Background Common practice is to withhold vaccination with live-attenuated vaccines in patients with rheumatic diseases on high-dose DMARDs, glucocorticosteroids or biological agents, due to limited safety data, and the (theoretical) risk of introducing an infectious disease to the patient. Evidence for this approach is low. We collected data from pediatric rheumatologists who vaccinate these patients, to obtain additional safety data, which might update and revise this approach.
Objectives To collect retrospective data in patients with JIA and other diseases who received live booster MMR or MMRV while on DMARDs, glucocorticosteroids or biological agents.
Methods Data from 13 pediatric rheumatology centers in 10 countries were collected.
Results 234 patients were reported; mean age 5± 2.7, 70% girls. 206 had JIA;. 46% oligoarticular, 36% polyarticular, 8% systemic, 5% SPA types, 5% JIA and uveitis. 48% of JIA patients were in remission on medication. Disease activity was low in 38%, high in 2%, moderate in 7%; 11 patients had juvenile dermatomyositis, 3 systemic and 2 localized scleroderma, 4 isolated idiopathic uveitis, 1 CINCA syndrome, 1 MKD, and 1 FMF.
110 patients had MMR/V booster while on MTX; 3 reported mild side-effects of local skin reaction and pain, none had disease flare. 76 had booster while on MTX+ anti-TNF; 7 reported mild and transient adverse events of local skin reaction, fever and URTI. 39 had booster while on anti-TNF alone; 1 reported fever. 3 had booster while on tocilizumab, 7 on anakinra, and 5 on canakinumab. There was no relation between disease activity, type or duration, sex, age and outcome of vaccinations. No vaccine infection related to measles, rubella, mumps and varicella were reported.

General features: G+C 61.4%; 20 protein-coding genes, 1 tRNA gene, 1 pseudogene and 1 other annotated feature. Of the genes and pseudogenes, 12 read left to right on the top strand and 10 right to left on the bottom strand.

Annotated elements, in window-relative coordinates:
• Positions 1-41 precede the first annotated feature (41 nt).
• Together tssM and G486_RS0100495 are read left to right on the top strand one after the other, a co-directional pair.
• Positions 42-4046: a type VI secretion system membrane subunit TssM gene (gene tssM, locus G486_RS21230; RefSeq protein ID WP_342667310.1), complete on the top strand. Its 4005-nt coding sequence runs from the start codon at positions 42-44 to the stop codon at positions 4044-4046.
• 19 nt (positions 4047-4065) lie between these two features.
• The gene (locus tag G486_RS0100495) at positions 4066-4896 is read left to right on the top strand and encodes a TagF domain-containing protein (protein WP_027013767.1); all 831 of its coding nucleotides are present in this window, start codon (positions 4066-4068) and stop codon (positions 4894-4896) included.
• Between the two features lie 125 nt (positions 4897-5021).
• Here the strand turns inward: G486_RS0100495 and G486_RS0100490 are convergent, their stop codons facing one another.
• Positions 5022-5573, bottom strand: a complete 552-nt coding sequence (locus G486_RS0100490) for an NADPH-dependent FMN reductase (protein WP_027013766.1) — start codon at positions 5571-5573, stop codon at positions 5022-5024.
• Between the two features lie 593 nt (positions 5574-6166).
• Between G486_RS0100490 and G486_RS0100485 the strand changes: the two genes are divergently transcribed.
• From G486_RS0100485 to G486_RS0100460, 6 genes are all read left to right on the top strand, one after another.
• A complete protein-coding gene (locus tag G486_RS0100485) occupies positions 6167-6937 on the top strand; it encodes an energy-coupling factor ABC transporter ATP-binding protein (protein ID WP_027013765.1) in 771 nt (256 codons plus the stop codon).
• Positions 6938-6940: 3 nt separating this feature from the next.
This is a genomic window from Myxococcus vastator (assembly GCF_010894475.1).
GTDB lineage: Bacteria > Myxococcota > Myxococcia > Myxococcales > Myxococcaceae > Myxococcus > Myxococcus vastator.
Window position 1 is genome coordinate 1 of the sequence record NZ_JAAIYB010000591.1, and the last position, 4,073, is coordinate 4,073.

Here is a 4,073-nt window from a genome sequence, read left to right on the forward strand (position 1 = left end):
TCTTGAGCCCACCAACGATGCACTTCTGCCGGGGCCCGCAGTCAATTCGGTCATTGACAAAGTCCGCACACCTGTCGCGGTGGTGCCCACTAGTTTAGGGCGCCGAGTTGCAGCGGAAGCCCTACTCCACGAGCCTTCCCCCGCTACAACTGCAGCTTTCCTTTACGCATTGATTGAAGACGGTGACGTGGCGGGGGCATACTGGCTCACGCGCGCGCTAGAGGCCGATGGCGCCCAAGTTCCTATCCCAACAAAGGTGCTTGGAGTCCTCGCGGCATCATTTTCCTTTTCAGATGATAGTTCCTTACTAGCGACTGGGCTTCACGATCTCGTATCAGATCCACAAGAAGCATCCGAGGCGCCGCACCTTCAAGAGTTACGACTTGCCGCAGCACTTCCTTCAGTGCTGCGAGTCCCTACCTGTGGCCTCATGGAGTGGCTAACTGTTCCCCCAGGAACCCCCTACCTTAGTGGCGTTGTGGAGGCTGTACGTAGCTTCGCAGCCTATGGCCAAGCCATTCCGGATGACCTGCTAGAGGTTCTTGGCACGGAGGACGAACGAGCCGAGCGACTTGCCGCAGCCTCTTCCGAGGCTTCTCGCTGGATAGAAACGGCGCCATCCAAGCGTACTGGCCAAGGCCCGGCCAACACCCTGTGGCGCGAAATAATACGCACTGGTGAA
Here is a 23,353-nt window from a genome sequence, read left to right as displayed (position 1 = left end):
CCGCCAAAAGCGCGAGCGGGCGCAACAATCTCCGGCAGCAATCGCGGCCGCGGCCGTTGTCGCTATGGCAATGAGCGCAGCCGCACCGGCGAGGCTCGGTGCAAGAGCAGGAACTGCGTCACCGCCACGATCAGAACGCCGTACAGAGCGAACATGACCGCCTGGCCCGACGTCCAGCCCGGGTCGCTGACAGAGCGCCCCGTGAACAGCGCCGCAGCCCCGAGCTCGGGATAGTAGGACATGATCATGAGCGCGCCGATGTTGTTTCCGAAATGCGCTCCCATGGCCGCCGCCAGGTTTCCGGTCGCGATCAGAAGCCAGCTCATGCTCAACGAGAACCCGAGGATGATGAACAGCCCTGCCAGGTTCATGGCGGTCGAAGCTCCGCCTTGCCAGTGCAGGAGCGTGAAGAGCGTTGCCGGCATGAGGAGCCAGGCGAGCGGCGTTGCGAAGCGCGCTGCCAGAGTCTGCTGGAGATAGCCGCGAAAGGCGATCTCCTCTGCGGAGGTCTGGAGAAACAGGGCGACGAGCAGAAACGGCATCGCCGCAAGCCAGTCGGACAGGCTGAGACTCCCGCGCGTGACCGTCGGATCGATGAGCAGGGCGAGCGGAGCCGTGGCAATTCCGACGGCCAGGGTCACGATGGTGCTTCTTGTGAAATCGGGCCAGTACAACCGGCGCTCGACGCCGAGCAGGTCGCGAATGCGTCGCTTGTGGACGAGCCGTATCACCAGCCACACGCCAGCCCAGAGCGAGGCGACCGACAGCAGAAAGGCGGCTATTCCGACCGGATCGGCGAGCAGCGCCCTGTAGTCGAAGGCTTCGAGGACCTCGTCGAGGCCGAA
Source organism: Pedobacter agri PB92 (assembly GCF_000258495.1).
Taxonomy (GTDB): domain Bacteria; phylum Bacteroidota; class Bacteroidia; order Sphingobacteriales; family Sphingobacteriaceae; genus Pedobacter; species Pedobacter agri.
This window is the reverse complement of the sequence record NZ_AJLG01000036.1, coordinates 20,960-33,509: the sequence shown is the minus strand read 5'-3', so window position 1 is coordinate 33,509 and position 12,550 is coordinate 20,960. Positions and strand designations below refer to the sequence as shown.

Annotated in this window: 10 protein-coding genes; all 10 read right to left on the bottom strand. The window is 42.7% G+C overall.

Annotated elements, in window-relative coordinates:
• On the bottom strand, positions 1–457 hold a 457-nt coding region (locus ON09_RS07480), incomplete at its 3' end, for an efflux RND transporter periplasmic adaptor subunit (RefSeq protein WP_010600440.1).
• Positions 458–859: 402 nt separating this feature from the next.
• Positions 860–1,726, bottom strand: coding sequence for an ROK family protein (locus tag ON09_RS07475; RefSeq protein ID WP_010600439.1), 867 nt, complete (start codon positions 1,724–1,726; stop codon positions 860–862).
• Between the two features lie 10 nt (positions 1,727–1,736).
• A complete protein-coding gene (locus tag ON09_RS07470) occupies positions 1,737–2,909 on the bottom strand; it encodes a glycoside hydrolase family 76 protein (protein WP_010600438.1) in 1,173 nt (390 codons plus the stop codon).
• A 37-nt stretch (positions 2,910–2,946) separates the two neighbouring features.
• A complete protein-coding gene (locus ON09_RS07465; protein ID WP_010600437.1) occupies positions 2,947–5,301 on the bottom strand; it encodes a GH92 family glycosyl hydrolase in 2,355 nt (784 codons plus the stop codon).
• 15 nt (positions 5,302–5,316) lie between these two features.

Conclusion This large, retrospective data collection demonstrates that live-attenuated booster vaccine is probably safe in children with rheumatic diseases, on immunosuppressive therapies. This strengthens the new PRES recommendation: “Vaccination of live-attenuated vaccines in patients on high-dose DMARD, high-dose glucocorticosteroids or biological agents can be considered on a case-by-case basis, weighing the risk of infections against the hypothetical risk of inducing infection through vaccination.” These data provide the basis for a large, prospective data collection study that is planned by the PReS vaccination study group. It will increase the current level of evidence for the safety of vaccinations in our pediatric rheumatology population.
Disclosure of Interests Yosef Uziel: None declared, Veronica Moshe Bergonzo: None declared, Beata Onozo: None declared, Andrea Kulcsar: None declared, Diana Tróbert-Sipos : None declared, Jonathan Akikusa: None declared, Gecilmara Salviato Pileggi : None declared, Despoina Maritsi: None declared, Ozgur KASAPCOPUR: None declared, Roubini Smerla: None declared, Donato Rigante: None declared, Erato Atasali: None declared, Mariana Rodrigues: None declared, Balahan Makay Speakers bureau: Enzyvant, Novartis, Roche, Abbvie, Nico Wulffraat: None declared, Natasa Toplak: None declared
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